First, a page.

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Apr 05, 2019 10:42 AM EDT

How Tech Firms Are Fighting Anti-Vaxxers

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A surge in unvaccinated children across the United States has terrified parents and well-educated citizens everywhere, with a growing number of anti-vaxxers responsible for a social media movement that's spread harmful misinformation regarding public health. Tech firms are finally beginning to fight back against anti-vaxxers, many of whom have enjoyed access to popular platforms and a widespread audience for far too long.

Here's how tech firms are fighting against anti-vaxxers, why such efforts were needed in the first place, and how the harmful anti-vax movement is costing children around the country their wellness and lives.

Pinterest took the lead

Of all the companies responsible for fighting anti-vaxxers recently, Pinterest is notable because it took the lead by becoming one of the first major companies to publicly announce it would be cracking down on anti-vax content and accounts. While massive platforms like Facebook and Twitter were inundated with fake news regarding the validity of vaccinating your children, Pinterest was taking note of the fact that conspiracy theorists were using its platform for nefarious purposes. Quickly moving to stem the flowing tide of disinformation, Pinterest clamped down on anti-vaxxers by blocking their searches across the board and automatically deleting the content it detected was harmful.

This was an exceptionally well-executed campaign against conspiracy theorists who were spreading harmful lies about vaccines, and other tech platforms quickly took note of Pinterest's brutal efficacy. Following in the footsteps of Pinterest, both Facebook, Twitter, and a wide range of other platforms all announced anti-vaxxer purges of their own, with harmful content quickly being scrubbed from search bars across the web. This was a positive development that doubtlessly helped save lives, regardless of how late it came from some of the larger platforms who were able to weather criticism for longer.

Facebook's efforts to tackle rampant disinformation on its platform have failed in the past, however, and concerned people around the country have plenty of reason to believe that the company and other tech platforms could falter in its efforts to stymie the anti-vax movement. There's also an ethical challenge to consider, regardless of which platform is being analyzed; after all, determining which content is "anti-science" and unacceptable is no easy feat, and tech companies can easily be accused of bias when it comes to choosing who to silence.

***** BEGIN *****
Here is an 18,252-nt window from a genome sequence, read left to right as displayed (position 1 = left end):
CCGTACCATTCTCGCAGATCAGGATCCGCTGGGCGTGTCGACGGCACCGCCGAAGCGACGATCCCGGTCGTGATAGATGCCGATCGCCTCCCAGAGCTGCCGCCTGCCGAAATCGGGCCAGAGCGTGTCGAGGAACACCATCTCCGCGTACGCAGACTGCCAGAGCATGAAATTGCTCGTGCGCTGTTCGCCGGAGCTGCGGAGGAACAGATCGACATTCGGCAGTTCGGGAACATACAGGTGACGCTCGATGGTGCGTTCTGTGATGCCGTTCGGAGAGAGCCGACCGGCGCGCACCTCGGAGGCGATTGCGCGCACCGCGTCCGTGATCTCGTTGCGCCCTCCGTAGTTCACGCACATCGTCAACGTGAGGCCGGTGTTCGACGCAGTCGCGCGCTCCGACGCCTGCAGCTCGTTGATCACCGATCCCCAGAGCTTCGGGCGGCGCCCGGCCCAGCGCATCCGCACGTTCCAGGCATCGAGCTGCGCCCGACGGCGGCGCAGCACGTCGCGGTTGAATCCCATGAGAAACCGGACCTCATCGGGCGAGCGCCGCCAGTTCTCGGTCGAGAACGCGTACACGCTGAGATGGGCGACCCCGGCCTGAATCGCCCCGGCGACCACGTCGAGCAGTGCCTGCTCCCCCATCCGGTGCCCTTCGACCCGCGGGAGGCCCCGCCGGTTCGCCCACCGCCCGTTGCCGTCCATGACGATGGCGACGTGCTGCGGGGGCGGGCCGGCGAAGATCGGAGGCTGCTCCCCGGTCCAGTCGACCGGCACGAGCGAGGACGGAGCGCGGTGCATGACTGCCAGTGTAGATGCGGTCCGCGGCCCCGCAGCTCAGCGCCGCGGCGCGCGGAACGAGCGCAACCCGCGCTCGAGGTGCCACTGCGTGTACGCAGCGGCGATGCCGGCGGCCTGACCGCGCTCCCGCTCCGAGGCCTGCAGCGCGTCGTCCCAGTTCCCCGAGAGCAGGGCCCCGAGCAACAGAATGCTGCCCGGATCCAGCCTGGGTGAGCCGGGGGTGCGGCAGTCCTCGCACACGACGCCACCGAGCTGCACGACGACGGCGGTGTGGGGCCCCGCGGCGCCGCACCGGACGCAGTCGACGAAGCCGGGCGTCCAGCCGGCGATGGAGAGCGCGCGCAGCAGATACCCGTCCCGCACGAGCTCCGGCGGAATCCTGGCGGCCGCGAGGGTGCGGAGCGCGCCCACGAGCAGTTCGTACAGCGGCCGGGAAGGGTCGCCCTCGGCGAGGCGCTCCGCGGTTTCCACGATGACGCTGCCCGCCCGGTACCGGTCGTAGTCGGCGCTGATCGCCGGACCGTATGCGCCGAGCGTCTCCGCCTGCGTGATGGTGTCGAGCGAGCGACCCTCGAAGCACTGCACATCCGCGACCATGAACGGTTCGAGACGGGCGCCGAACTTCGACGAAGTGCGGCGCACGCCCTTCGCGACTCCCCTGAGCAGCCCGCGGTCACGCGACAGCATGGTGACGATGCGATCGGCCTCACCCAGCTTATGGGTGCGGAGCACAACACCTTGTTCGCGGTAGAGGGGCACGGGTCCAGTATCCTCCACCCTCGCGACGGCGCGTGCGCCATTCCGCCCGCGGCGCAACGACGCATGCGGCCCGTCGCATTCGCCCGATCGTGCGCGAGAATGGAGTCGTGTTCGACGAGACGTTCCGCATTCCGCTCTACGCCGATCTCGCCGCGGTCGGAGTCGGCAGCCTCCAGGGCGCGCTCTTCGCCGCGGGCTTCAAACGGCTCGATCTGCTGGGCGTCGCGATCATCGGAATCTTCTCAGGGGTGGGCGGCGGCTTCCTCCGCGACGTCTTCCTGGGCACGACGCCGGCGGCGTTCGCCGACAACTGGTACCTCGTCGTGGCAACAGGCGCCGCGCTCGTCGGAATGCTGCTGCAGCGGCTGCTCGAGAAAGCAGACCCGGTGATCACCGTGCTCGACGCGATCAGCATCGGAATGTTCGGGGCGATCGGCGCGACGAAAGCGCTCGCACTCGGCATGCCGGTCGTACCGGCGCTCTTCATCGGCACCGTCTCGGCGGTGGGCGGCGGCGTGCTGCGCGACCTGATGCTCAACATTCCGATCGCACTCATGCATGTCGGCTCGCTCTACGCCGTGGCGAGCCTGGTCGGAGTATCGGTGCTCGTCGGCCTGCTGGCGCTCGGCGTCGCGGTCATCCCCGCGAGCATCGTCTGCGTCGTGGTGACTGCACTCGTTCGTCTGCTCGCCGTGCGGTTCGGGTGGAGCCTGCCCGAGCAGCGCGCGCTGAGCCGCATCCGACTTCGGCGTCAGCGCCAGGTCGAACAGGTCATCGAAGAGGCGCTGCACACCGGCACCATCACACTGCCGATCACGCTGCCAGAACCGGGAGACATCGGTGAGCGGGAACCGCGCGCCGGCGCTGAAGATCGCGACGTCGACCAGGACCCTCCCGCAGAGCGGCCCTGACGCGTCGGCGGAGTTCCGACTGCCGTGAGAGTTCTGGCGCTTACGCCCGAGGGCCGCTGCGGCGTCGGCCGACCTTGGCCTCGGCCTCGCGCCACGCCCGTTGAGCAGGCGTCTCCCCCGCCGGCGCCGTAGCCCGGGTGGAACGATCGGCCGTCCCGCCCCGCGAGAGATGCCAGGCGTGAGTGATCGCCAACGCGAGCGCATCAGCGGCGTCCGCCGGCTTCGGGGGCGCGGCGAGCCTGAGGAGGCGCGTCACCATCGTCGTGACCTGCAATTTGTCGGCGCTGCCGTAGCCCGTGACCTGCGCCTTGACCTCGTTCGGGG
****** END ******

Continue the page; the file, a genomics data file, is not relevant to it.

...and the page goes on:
A number of other tech companies have nonetheless taken positive steps to cull anti-vaxxers from the worldwide web. GoFundMe recently announced that anti-vaxxers will no longer be allowed to raise money through its services, a crucial win for public health given that some anti-vax groups saw the platform as an opportunity to spread their message and garner financial support. The result will be that the US healthcare system will become unduly overburdened adding to the growing concerns of the shortcomings of the healthcare system.

Cracking down on misinformation comes at a cost

Despite the importance of stripping anti-vax content from the web, many tech companies and private individuals alike are coming to understand that cracking down on misinformation comes at a cost. Lawmakers across the United States put tech company leaders in the spotlight when the anti-vax movement became a notable public problem, for instance, but the president's personal Twitter account has been used to peddle anti-vaccine conspiracies in the past. Those who are crusading against anti-vaxxers are thus forced to walk a tightrope where they purge the web of harmful information without getting accused of an ideological bias in their pursuits.

With senior politicians clearly believing anti-vaccine conspiracy theories, it should be obvious that today's tech firms have no small obstacles in front of them when it comes to cleaning up the internet. This is why anti-vaccination movements need to be loudly decried by everyone, as it will take a societal-wide movement to put anti-vaxxers off the public radar where they belong. Private citizens who are disgusted by the anti-vax movement should equip themselves with the facts by reviewing the CDC's page on vaccines and how they don't have autism. Authoritative sources of medical information are needed more now than ever before.

As other social media platforms follow in the footsteps of Pinterest and move to block anti-vaccine content from being searchable, we should all consider the many ways that the digital age enables disinformation to spread. The rise of an interconnected society is mostly positive, but the chilling elements of disinformation and conspiracy theories will always need to be faced by our tech firms.

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